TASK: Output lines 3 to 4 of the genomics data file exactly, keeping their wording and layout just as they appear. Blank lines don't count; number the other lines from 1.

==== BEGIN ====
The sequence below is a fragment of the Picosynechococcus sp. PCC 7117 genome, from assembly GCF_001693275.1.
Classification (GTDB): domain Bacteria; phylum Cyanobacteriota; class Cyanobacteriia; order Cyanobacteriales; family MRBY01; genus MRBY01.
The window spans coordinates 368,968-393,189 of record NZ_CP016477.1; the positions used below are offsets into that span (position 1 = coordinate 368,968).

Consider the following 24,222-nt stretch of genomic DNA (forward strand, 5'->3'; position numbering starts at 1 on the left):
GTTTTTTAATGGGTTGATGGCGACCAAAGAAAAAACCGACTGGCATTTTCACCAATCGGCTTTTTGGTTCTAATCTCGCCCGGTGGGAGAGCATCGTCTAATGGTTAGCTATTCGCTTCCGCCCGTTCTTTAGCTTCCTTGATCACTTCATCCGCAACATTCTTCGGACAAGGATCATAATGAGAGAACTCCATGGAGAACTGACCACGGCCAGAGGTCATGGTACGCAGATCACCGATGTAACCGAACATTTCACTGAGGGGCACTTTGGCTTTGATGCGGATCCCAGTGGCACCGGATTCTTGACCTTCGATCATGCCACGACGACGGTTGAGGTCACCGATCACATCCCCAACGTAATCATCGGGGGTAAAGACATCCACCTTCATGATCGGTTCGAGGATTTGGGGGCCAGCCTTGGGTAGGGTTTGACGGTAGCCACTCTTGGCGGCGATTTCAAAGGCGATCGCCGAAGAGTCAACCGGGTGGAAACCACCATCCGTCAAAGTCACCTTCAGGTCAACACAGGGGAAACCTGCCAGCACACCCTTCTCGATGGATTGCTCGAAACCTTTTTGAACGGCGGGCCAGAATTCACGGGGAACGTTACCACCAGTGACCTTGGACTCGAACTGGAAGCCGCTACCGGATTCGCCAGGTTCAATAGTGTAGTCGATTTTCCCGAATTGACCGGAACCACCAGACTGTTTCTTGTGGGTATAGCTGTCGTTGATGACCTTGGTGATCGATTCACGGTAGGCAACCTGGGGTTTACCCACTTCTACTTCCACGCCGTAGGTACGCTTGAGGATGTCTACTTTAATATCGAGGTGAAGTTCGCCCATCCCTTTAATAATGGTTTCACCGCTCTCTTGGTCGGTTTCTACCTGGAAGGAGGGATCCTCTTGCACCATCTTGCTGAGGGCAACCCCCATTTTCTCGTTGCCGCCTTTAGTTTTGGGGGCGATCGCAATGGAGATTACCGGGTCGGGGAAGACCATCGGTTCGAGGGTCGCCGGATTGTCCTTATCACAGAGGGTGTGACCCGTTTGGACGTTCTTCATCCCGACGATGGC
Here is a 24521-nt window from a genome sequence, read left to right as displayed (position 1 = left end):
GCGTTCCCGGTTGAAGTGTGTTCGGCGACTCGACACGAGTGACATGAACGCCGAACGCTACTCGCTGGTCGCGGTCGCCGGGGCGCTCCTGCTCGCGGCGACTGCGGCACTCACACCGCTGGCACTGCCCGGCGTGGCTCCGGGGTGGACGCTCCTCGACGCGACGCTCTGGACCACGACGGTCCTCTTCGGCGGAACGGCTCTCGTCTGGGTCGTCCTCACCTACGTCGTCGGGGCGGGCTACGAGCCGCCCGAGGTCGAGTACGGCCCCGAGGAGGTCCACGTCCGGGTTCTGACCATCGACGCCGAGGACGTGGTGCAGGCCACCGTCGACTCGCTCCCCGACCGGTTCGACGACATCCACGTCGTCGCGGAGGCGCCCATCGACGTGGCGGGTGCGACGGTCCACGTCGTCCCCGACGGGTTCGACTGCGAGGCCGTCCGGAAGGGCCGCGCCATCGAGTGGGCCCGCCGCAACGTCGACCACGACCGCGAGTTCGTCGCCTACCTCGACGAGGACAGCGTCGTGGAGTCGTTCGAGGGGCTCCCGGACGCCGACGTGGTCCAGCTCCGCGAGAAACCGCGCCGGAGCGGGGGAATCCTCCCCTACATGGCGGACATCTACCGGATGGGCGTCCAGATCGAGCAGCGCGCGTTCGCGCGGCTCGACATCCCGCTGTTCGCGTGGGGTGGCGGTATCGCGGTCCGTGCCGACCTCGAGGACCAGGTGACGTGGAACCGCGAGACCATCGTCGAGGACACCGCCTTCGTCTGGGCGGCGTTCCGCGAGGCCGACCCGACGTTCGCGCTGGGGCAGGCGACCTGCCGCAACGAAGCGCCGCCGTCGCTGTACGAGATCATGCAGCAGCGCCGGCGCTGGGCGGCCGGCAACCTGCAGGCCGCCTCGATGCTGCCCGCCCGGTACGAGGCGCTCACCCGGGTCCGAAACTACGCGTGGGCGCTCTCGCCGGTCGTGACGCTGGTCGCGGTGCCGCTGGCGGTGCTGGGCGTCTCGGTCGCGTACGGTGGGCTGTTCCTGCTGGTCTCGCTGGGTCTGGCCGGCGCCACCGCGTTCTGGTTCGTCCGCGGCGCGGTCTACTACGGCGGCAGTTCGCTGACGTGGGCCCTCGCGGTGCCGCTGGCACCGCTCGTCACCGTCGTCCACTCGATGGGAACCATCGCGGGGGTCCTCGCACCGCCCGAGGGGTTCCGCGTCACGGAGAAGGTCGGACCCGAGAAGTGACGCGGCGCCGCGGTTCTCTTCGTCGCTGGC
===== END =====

The window spans coordinates 368,968-393,189 of record NZ_CP016477.1; the positions used below are offsets into that span (position 1 = coordinate 368,968).

Consider the following 24,222-nt stretch of genomic DNA (forward strand, 5'->3'; position numbering starts at 1 on the left):